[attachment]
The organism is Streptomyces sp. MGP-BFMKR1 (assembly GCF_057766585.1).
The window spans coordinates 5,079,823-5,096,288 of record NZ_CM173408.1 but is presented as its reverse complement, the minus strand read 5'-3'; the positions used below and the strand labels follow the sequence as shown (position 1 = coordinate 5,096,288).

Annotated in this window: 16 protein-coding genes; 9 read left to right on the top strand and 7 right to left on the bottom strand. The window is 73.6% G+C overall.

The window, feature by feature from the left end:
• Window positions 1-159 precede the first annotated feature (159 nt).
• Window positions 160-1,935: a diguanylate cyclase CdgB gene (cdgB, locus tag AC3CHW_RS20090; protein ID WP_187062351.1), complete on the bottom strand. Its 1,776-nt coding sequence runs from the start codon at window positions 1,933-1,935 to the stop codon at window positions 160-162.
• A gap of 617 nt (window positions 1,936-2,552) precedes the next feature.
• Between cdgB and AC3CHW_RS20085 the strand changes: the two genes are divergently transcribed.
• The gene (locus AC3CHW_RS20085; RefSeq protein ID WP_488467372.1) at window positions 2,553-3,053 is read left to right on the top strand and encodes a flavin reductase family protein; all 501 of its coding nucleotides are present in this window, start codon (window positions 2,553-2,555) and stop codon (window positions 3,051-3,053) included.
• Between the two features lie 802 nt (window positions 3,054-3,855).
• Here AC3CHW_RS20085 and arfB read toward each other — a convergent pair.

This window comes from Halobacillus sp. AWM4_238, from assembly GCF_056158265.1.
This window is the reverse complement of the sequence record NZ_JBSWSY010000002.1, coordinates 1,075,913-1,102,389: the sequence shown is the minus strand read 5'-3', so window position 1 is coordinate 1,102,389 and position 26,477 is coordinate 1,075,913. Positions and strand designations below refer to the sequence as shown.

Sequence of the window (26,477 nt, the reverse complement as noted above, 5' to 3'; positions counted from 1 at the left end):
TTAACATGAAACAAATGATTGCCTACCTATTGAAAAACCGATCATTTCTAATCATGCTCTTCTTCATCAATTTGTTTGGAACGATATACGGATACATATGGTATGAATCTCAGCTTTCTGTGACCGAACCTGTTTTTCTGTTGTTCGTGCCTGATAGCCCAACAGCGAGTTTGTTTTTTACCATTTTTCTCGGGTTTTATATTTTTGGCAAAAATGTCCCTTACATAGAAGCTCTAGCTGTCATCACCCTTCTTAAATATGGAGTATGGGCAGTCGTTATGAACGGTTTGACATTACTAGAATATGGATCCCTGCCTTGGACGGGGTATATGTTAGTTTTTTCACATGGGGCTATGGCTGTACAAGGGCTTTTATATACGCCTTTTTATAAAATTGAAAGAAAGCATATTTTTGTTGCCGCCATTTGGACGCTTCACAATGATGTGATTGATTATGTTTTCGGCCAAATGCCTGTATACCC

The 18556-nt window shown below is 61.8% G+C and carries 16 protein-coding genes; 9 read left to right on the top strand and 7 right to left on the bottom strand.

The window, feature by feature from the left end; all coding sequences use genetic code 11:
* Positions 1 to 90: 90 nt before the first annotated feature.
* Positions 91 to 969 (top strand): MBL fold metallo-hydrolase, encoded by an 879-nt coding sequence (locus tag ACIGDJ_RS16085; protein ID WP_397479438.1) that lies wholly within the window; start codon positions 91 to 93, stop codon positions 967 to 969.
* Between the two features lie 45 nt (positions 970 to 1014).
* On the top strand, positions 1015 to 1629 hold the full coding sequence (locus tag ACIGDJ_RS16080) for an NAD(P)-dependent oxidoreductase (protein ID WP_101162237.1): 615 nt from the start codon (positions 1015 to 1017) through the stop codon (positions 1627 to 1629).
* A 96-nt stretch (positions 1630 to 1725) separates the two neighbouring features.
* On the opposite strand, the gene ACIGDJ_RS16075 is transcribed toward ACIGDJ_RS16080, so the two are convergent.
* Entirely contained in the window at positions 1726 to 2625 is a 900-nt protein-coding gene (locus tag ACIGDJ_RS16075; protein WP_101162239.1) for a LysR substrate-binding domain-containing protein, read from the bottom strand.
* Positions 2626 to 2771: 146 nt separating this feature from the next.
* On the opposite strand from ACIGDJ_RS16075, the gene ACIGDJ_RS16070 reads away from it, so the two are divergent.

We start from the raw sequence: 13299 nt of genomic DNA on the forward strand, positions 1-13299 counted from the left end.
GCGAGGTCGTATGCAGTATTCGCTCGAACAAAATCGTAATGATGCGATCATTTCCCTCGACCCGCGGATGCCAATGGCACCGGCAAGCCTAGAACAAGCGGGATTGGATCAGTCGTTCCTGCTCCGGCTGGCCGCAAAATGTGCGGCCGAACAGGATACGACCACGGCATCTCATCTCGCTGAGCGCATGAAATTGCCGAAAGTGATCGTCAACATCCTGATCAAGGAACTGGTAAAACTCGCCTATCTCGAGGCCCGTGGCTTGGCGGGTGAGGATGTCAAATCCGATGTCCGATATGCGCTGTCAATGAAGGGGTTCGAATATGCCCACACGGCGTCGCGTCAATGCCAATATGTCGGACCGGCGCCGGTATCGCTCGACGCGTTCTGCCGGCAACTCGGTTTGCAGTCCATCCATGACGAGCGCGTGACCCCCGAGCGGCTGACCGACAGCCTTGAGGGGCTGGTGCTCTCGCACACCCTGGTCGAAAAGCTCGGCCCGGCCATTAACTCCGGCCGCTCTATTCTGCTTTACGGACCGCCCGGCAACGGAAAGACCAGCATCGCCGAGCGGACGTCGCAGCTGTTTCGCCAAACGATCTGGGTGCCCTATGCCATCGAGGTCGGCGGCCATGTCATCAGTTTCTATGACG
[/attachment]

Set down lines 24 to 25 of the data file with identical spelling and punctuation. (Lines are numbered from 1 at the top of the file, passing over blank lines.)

* Entirely contained in the window at positions 1726 to 2625 is a 900-nt protein-coding gene (locus tag ACIGDJ_RS16075; protein WP_101162239.1) for a LysR substrate-binding domain-containing protein, read from the bottom strand.
* Positions 2626 to 2771: 146 nt separating this feature from the next.